Just when we started to move cattle home from pastures because the creeks were going dry, we received 1.7 inches of rain last Monday (Aug. 20). The rain might be too late for the corn, but it will certainly help the soybeans. We will start chopping silage next week. That always brings more rain to deal with. Harvesting corn will start in earnest the middle of September.
We received .6 of an inch of rain last week. Much more was forecast, but like most of the forecasts this summer, it did not happen as predicted. We only have 19 head of cattle to bring home. Grass and water are in short supply right now. Corn is rapidly maturing with the heat and dry weather. All of it is dented and some is black layered. We should be chopping silage in a week or so. That is two weeks earlier than normal. Soybeans will benefit from the rain. The early-planted soybeans in this area are starting to turn color. Still too soon to tell if it was a good idea to plant soybeans before corn on those fields.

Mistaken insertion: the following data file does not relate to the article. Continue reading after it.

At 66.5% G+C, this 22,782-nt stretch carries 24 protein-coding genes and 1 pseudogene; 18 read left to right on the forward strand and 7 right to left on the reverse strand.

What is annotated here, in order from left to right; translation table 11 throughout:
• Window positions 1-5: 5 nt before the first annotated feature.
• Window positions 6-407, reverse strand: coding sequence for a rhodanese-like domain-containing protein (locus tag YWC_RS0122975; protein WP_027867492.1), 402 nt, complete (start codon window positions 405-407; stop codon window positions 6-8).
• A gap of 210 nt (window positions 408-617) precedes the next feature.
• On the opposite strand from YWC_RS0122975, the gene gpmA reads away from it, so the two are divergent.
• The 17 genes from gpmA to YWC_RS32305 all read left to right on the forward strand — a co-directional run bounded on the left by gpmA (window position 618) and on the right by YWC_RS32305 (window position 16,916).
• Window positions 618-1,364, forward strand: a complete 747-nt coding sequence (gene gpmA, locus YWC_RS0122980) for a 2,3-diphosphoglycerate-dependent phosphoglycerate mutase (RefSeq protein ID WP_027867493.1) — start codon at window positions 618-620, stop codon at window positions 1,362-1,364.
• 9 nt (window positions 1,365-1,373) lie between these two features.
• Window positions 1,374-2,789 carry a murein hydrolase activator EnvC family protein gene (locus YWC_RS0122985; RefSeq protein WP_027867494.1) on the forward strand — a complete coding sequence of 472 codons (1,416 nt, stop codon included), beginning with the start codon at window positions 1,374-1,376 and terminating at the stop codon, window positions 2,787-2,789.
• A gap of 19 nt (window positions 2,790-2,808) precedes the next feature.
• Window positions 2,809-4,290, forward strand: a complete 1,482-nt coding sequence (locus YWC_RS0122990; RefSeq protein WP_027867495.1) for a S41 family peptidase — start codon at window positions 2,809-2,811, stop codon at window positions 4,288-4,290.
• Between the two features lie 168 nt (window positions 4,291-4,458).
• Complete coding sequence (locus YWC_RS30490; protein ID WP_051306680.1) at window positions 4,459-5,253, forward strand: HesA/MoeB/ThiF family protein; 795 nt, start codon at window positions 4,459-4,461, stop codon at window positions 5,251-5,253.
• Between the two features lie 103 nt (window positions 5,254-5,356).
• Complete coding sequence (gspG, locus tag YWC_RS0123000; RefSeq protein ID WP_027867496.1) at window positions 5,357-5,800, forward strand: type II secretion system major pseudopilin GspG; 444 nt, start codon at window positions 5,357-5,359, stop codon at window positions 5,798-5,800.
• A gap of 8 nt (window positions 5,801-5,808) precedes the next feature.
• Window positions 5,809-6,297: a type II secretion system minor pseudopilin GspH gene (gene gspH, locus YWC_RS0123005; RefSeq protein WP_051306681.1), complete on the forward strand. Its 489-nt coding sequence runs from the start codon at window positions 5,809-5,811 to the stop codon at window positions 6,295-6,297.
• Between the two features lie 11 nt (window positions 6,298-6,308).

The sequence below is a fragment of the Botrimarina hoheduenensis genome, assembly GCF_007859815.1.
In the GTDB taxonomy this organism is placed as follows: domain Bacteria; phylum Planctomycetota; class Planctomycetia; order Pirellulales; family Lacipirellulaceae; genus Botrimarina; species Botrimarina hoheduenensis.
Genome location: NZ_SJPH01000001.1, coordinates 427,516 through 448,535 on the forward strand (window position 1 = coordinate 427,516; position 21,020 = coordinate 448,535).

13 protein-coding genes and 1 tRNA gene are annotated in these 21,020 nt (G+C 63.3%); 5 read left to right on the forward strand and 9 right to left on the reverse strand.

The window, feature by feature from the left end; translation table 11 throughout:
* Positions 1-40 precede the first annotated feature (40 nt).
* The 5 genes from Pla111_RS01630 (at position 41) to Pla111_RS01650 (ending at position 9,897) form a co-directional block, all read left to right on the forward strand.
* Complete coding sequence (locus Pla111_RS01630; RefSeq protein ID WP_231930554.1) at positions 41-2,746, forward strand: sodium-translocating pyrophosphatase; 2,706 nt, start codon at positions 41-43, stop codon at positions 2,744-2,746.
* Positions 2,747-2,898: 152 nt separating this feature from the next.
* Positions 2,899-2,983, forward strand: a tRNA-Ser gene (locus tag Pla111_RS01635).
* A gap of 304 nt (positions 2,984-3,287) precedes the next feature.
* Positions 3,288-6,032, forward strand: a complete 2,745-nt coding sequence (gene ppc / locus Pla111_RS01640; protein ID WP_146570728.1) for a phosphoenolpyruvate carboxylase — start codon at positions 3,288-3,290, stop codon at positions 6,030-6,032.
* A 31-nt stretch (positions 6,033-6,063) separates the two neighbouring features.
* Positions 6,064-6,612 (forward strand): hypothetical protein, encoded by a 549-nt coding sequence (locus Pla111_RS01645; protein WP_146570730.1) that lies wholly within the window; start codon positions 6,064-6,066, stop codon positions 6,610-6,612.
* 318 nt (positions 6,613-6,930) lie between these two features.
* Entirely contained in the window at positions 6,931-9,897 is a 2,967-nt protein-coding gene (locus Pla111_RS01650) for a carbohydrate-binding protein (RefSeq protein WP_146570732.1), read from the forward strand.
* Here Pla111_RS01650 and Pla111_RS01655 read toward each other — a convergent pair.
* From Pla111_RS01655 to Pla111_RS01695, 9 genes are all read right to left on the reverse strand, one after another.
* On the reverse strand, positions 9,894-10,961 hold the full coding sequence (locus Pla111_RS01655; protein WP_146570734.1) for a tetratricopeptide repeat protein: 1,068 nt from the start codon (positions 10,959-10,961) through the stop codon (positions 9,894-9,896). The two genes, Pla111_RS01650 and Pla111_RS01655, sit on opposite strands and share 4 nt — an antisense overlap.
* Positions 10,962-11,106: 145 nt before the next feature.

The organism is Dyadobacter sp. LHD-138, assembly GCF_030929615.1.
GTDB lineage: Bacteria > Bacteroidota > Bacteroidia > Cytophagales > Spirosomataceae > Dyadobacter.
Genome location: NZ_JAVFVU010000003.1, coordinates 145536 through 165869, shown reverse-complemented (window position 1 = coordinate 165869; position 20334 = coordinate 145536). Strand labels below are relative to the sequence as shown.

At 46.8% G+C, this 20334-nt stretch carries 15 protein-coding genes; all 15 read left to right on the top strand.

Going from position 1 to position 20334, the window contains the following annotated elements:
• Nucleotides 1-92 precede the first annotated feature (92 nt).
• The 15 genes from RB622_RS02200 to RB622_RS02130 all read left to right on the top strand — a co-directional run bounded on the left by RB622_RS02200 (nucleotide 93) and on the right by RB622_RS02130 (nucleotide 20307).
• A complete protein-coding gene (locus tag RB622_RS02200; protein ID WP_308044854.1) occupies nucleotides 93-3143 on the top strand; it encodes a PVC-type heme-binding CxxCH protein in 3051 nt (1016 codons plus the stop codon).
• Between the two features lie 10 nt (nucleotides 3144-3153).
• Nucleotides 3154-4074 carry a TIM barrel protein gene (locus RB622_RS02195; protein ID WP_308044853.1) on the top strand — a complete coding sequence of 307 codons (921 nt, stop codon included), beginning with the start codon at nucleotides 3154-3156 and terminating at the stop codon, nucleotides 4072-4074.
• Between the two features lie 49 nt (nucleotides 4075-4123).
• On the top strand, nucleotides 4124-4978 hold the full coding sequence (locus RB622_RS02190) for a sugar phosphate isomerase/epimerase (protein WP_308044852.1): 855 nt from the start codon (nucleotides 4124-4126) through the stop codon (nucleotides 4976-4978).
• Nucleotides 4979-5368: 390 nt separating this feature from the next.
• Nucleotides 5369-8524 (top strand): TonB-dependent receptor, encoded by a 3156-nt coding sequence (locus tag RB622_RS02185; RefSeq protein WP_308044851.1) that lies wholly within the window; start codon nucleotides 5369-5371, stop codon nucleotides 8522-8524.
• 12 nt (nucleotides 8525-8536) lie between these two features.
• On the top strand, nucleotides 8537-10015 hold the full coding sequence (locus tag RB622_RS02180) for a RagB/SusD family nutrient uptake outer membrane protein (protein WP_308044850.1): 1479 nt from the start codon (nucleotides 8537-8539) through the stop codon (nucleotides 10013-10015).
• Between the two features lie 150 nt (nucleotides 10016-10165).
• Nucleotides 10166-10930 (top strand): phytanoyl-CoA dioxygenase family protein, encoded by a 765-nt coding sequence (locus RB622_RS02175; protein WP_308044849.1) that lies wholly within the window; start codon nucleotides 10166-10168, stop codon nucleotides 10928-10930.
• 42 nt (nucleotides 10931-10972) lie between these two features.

We received .2 of an inch last week. Not enough to put any water in the streams. We moved some cattle into the lot to drink well water. Corn is changing fast. The color is now a pale green and shucks are turning brown. The milk line is about halfway down to the tip on some of the early corn. Beans are starting to show signs of stress on lighter soils. Crops still will have a good yield, just not what most of us were hoping for in the spring.
We did not receive any rain last week. The creek finally dried up in one of the pastures, and we moved the cattle into a lot. We are now feeding hay to them. The corn is denting and showing some signs of drought stress. Lower leaves are turning a little earlier than they should. Beans are also under stress. Lighter soil areas are starting to change color. It is not maturing normally. Harvest is going to be underway earlier with the dry weather. Let’s hope the rains we received earlier this spring will hold us through the rest of the summer.